Thursday, February 25, 2016


In a word, how does it feel to be boarding a plane tonight to move our family to Thailand? Empty.

I remember in Fall 2008 walking around Bed, Bath, and Beyond with my Michael by my side and a wedding registry gun in hand. The moment we saw the white dishes with little red berries, we both loved them and "beep" they were on our registry. We've loved that dish set ever since. It's now all packed up and stored away. We'll be getting new dishes in Thailand.

I remember graduating from college and getting a new, used Corolla. We named her "Shwewbwy" (don't ask). Six years after graduation, Michael very nervously drove Grace home from the hospital in that car while I sat in back with her. Then, 18 months later, he much less nervously drove Cora home from the hospital while I sat in front with him. We sold that car to a friend.

Dishes, car... we're also giving up our home, our furniture, our church, most of our books, our neighborhood, our favorite parks and playgrounds, etc.

And then there are the people. In December, I said goodbye to my siblings and my three year old niece who will be five next time I see her. On Monday, I said goodbye to my mom. Yesterday, I said goodbye to my dad.

Tonight, when we board the plane, we say goodbye to the English language and U.S. culture.

Empty. I've given up almost everything.

Emptiness has such a negative connotation, which it deserves because it involves a lot of stress and strain and grief and sadness.

But, for the follower of Jesus, emptiness is a place of expectation and assurance. It's only when a seed falls to the ground and dies that it can grow. When we lose life, we find Life. When we give up home and family for the sake of the gospel, we get those things back x100 in this life.

Someday, I'll look back and see how this emptying of almost everything I've got cleared the space and paved the way for new Kingdom of God things to fill their place. I have no idea how or when this is going to happen, but I can't wait to look back and be amazed!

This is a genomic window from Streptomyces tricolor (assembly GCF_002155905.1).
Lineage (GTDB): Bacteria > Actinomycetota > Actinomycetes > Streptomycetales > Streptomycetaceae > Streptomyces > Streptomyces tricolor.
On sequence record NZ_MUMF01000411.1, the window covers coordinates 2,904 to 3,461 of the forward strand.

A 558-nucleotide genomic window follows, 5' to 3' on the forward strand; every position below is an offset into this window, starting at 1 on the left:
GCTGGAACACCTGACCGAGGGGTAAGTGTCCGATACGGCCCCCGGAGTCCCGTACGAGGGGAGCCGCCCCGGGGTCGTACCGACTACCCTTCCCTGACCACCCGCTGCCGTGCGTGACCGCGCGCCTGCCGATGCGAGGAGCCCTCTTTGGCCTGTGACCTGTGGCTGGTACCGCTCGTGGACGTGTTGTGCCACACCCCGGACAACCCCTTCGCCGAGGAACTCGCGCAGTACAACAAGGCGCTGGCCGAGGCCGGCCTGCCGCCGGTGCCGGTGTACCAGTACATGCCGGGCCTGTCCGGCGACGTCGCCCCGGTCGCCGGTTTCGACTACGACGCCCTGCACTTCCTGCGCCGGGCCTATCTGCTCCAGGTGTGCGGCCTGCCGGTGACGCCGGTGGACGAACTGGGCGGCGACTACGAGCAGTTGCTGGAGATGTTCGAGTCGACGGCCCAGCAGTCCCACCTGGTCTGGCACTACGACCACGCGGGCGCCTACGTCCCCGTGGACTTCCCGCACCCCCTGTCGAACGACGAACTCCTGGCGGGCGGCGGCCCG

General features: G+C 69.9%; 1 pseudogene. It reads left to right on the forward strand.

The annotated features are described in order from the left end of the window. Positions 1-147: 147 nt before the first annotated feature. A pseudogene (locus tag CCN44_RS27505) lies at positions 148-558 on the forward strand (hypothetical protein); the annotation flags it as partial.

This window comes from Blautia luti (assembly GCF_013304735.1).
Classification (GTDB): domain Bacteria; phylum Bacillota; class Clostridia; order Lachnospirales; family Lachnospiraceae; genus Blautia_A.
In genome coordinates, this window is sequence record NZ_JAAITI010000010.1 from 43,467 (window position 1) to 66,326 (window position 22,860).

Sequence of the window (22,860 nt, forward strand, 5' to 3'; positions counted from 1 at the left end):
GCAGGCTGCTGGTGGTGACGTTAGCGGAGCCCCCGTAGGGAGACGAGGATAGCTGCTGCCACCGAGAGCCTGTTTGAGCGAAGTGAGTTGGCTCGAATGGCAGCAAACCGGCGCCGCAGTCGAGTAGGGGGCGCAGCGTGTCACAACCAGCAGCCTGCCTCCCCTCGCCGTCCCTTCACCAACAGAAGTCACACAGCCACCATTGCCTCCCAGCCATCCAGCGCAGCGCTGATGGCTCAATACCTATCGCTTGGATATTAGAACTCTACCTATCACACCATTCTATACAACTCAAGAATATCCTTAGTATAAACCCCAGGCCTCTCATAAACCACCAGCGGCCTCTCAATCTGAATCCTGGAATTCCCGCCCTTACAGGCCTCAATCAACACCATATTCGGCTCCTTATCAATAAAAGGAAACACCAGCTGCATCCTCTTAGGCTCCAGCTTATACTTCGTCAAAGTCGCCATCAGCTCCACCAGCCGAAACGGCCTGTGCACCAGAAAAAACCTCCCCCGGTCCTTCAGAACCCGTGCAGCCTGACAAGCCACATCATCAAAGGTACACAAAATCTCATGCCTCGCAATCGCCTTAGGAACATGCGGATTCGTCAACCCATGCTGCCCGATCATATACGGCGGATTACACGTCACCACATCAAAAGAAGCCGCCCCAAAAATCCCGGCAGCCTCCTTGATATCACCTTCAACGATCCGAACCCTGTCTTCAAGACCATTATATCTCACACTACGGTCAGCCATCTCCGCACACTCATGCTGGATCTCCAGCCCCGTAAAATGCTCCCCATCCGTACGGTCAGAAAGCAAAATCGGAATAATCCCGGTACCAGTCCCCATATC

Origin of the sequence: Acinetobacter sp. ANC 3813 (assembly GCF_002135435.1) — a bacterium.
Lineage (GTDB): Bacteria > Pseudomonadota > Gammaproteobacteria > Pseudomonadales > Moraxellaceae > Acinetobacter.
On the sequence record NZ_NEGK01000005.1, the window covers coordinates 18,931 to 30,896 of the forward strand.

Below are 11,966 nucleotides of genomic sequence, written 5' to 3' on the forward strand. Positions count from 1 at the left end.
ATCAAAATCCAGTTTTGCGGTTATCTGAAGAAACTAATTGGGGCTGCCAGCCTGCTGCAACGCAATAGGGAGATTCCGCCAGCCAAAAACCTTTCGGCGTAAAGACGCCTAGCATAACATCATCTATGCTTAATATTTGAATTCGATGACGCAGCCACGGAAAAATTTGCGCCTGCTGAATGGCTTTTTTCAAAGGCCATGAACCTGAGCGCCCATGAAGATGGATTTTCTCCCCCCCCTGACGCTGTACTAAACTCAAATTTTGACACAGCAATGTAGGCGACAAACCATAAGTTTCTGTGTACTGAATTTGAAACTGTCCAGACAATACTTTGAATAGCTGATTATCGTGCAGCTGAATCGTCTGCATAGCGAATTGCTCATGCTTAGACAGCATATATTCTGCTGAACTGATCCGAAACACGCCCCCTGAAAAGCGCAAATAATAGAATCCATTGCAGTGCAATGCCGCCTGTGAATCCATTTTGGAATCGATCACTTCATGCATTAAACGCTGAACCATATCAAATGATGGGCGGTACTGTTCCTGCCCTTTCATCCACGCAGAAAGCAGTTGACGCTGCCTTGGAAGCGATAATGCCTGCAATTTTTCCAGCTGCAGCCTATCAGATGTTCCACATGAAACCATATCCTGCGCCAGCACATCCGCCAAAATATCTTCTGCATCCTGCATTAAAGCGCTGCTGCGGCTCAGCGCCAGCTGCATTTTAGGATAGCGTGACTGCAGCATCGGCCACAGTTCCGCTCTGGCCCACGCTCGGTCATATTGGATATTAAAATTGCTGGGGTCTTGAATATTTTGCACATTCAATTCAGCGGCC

Saturday, February 20, 2016

Grace - Three Years Old

Next week, Grace turns three, or as she says it, "fuh-dee." Her birthday falls on the day we arrive in Thailand, so she will spend her special day on two planes, in two countries (Taiwan and Thailand), and totally zonked from 24 hrs of travel and a +15 hour time change.

So, what's Grace like these days?

She loves music. That's an understatement. Music moves Grace like nothing else. (Except sugar. In a weaker moment, she'd probably trade me for a chocolate donut with sprinkles.)

Grace spends most of her day singing. When she hears a new song, it takes just a few listens for her to memorize it, so she's developed quite a repertoire. These days, she particularly enjoys cycling through every song from every Daniel Tiger episode she's ever watched.

She also loves toying with her voice and words. She'll often take a normal song and sing it in a strange, robot voice. Or she'll take a normal word like "seaweed" and change it up to "seatweet."

She's incredibly affectionate. Grace loves being tickled, being held, and crawling into my lap to read a book. Every night before she goes to sleep, she asks for a "back-catch" (backscratch). This is not an example of her toying with words. "Back-catch" is just how she says it!

Grace has developed a strange and wild imagination. Sometimes, her hands are an airplane, her princess figurines are popcorn, or our family room carpet is a river. She has three imaginary friends, Kippy Kopp, Hoggy, and Bombom. They've gone on many adventures. She's recently started teaching Cora about them.

Last May, Grace developed the most intense, deep set fear of smoke detectors. This came completely out of the blue and robbed us all of several nights of sleep until we covered every little light on every smoke detector in our house with stickers. So much for checking to make sure they work.